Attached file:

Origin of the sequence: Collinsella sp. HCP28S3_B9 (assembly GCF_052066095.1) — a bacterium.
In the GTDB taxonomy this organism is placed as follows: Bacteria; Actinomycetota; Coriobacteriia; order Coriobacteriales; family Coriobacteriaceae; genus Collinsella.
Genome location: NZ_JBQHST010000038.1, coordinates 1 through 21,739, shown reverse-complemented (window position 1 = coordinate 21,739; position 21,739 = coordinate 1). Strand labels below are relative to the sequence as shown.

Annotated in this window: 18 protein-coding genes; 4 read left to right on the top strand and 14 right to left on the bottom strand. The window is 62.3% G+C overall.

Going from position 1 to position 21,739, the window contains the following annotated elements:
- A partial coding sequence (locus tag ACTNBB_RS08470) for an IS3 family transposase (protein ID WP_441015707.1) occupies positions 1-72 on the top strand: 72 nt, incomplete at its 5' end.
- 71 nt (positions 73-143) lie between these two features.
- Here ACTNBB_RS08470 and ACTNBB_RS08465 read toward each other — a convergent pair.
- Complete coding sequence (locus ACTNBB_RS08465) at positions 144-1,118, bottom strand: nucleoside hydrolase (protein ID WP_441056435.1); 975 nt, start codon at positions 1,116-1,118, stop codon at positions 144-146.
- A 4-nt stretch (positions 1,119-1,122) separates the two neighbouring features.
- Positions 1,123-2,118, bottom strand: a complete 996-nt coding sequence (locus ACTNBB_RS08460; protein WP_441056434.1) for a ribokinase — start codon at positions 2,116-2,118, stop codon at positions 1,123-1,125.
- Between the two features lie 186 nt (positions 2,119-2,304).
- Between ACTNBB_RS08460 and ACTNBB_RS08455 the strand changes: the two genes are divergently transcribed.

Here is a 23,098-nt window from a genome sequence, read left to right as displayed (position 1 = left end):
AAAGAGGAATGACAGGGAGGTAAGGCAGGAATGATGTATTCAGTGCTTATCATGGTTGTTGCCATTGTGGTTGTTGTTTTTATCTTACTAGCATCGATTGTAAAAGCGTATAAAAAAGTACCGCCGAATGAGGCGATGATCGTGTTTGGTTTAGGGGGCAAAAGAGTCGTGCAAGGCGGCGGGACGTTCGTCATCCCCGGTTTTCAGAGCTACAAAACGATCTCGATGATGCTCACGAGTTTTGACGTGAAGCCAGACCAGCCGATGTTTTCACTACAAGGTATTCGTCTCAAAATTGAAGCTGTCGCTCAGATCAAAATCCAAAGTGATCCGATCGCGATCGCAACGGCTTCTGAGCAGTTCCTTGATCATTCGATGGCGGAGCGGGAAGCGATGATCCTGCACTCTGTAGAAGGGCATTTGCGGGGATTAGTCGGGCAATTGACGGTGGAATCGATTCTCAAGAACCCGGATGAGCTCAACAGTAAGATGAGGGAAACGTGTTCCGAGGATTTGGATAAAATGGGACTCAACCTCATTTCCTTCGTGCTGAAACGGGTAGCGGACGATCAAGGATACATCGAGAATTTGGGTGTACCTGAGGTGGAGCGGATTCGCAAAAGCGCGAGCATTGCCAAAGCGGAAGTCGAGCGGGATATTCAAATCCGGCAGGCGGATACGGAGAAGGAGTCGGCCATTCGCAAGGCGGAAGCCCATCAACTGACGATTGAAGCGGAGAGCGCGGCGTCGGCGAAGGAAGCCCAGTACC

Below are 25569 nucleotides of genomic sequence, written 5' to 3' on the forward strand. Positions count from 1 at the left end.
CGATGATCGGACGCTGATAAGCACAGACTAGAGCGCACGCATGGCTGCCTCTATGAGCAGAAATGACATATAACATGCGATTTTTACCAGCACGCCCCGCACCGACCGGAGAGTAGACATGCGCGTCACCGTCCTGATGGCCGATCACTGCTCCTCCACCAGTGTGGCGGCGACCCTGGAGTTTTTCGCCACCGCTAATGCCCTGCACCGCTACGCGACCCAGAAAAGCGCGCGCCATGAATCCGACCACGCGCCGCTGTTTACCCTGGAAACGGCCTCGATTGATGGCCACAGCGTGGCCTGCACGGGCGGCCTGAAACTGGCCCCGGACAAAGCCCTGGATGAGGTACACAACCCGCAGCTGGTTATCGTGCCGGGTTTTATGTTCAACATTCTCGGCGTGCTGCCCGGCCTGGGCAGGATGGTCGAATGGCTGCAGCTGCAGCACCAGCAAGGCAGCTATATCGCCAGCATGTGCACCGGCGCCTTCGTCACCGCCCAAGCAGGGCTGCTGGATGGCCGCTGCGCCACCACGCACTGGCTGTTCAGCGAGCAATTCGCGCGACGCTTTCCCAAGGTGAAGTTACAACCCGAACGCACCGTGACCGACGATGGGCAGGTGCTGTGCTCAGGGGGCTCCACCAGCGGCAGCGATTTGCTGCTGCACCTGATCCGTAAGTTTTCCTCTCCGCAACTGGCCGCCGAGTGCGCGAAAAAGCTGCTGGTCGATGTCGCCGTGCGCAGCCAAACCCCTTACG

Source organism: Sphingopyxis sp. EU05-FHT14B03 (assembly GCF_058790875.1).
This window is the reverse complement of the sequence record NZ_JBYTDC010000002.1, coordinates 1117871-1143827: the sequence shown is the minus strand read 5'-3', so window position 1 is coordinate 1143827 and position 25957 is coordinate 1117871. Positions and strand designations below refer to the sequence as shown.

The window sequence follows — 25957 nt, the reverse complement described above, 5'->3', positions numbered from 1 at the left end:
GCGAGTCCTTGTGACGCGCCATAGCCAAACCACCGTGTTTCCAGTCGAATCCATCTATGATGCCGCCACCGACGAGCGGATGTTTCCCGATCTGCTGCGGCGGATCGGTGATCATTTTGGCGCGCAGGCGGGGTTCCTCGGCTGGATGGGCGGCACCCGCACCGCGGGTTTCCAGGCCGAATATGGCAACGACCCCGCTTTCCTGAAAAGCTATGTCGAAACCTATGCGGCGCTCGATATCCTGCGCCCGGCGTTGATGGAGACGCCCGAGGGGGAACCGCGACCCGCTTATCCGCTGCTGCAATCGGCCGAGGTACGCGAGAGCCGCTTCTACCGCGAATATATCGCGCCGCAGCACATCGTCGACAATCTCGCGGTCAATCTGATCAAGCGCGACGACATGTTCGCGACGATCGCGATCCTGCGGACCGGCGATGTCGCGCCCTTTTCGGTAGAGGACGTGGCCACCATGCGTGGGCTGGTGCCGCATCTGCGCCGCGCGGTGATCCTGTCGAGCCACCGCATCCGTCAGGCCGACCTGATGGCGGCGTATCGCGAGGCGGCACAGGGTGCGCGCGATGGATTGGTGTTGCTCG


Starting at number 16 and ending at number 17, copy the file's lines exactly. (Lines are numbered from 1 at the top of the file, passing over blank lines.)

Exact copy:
Below are 25569 nucleotides of genomic sequence, written 5' to 3' on the forward strand. Positions count from 1 at the left end.
CGATGATCGGACGCTGATAAGCACAGACTAGAGCGCACGCATGGCTGCCTCTATGAGCAGAAATGACATATAACATGCGATTTTTACCAGCACGCCCCGCACCGACCGGAGAGTAGACATGCGCGTCACCGTCCTGATGGCCGATCACTGCTCCTCCACCAGTGTGGCGGCGACCCTGGAGTTTTTCGCCACCGCTAATGCCCTGCACCGCTACGCGACCCAGAAAAGCGCGCGCCATGAATCCGACCACGCGCCGCTGTTTACCCTGGAAACGGCCTCGATTGATGGCCACAGCGTGGCCTGCACGGGCGGCCTGAAACTGGCCCCGGACAAAGCCCTGGATGAGGTACACAACCCGCAGCTGGTTATCGTGCCGGGTTTTATGTTCAACATTCTCGGCGTGCTGCCCGGCCTGGGCAGGATGGTCGAATGGCTGCAGCTGCAGCACCAGCAAGGCAGCTATATCGCCAGCATGTGCACCGGCGCCTTCGTCACCGCCCAAGCAGGGCTGCTGGATGGCCGCTGCGCCACCACGCACTGGCTGTTCAGCGAGCAATTCGCGCGACGCTTTCCCAAGGTGAAGTTACAACCCGAACGCACCGTGACCGACGATGGGCAGGTGCTGTGCTCAGGGGGCTCCACCAGCGGCAGCGATTTGCTGCTGCACCTGATCCGTAAGTTTTCCTCTCCGCAACTGGCCGCCGAGTGCGCGAAAAAGCTGCTGGTCGATGTCGCCGTGCGCAGCCAAACCCCTTACG